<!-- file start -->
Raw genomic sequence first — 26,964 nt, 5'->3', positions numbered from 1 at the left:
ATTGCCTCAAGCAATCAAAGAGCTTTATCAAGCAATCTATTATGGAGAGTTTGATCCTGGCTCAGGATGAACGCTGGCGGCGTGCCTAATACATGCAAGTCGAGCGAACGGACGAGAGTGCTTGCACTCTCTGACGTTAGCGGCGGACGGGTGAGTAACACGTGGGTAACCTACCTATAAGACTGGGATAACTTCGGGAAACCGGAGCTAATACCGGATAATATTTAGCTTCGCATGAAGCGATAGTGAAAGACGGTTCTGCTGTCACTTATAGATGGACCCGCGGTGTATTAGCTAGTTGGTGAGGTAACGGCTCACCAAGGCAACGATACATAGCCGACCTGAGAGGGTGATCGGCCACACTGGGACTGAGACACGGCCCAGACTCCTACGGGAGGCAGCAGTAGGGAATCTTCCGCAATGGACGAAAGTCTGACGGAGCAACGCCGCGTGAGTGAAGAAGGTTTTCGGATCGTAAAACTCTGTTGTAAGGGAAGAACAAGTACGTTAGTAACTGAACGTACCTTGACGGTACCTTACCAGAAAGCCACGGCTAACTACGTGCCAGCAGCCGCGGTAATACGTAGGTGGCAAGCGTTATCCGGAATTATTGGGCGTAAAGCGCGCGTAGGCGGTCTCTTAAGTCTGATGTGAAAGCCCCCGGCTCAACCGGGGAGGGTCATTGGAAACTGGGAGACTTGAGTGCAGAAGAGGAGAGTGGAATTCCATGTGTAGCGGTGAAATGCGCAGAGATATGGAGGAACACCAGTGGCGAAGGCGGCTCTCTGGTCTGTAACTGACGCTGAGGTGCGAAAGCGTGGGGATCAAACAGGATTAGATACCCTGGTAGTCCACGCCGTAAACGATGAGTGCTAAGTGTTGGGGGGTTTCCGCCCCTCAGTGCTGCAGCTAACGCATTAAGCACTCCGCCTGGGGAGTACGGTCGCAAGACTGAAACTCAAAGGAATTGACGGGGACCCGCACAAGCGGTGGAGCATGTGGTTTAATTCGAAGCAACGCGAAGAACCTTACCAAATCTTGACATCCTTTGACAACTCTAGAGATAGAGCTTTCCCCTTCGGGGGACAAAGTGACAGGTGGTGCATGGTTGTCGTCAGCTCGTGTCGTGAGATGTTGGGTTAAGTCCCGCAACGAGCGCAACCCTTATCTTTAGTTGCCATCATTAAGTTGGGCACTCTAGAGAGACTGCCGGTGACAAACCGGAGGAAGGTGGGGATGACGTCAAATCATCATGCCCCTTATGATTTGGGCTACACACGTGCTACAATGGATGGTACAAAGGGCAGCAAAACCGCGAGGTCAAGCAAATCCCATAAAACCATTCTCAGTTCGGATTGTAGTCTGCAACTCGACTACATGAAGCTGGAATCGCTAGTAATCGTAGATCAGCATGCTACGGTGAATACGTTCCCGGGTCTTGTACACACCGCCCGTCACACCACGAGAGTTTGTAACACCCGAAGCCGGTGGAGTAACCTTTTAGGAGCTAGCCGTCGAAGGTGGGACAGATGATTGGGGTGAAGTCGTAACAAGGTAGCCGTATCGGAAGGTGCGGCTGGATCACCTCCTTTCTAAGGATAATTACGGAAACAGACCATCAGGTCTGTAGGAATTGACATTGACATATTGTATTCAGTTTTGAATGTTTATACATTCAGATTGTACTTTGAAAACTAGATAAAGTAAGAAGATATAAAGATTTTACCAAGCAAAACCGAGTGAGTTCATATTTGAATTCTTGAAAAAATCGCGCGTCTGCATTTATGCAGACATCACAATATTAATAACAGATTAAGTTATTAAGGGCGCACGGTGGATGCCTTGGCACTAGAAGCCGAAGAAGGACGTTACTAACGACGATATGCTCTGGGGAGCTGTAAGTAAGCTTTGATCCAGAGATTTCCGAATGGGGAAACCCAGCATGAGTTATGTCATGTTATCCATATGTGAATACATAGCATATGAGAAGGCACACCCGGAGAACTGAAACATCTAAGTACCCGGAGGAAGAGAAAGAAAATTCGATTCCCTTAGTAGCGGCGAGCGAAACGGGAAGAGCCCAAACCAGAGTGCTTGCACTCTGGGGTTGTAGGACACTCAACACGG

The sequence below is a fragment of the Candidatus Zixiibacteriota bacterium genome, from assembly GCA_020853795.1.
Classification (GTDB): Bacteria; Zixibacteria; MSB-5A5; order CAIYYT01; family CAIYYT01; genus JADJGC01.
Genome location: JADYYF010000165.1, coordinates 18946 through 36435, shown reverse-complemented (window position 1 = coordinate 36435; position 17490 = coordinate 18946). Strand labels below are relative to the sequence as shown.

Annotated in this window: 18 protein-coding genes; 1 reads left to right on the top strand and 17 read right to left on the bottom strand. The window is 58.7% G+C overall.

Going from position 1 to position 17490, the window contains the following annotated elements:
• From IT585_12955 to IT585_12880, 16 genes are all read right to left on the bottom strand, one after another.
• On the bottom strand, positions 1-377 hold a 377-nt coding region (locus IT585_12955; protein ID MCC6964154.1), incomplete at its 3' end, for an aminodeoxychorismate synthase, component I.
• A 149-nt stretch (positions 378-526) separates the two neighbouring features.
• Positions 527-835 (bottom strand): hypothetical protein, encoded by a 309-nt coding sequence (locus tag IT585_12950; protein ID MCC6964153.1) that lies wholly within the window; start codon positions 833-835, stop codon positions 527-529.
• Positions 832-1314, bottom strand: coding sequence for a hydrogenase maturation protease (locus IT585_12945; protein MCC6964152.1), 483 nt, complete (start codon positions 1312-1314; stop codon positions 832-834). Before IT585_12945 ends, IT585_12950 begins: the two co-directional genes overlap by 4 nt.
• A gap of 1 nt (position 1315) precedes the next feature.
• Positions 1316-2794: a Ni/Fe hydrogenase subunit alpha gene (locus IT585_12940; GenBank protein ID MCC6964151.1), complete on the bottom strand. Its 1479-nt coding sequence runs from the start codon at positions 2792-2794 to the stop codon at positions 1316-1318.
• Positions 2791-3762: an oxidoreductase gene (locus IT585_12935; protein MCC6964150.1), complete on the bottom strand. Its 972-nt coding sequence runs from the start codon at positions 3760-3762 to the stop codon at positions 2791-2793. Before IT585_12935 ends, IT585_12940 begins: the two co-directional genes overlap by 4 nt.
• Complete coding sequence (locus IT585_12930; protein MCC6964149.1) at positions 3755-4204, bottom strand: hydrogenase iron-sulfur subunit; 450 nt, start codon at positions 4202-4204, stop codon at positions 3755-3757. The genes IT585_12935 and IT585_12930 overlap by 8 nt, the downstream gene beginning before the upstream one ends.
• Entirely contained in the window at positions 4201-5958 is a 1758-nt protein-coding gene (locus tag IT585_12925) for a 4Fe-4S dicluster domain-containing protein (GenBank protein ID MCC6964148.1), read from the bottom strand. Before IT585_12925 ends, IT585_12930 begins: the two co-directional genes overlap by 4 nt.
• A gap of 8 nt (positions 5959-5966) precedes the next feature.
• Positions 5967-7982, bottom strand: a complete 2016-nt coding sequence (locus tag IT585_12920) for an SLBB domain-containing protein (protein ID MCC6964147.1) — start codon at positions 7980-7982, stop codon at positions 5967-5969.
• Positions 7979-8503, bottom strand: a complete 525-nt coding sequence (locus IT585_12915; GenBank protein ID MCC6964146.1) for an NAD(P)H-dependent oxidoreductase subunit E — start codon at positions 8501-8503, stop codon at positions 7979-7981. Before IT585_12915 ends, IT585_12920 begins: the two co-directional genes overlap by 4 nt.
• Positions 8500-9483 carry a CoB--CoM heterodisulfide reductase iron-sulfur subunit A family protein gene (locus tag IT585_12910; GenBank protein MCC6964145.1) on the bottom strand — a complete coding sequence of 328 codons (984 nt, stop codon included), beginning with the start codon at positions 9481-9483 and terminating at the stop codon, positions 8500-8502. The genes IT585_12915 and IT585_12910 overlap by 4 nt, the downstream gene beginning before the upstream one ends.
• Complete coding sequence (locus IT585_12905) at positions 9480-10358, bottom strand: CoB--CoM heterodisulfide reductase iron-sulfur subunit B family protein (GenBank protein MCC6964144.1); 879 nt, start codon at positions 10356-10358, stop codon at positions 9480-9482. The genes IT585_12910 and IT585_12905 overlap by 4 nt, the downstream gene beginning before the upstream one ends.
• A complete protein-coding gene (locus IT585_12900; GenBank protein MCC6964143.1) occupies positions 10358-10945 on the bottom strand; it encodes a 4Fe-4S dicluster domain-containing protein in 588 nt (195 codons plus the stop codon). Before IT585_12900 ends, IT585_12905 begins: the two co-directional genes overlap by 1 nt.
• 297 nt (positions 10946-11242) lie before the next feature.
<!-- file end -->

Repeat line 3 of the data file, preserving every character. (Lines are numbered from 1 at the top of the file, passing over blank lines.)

The sequence below is a fragment of the Candidatus Zixiibacteriota bacterium genome, from assembly GCA_020853795.1.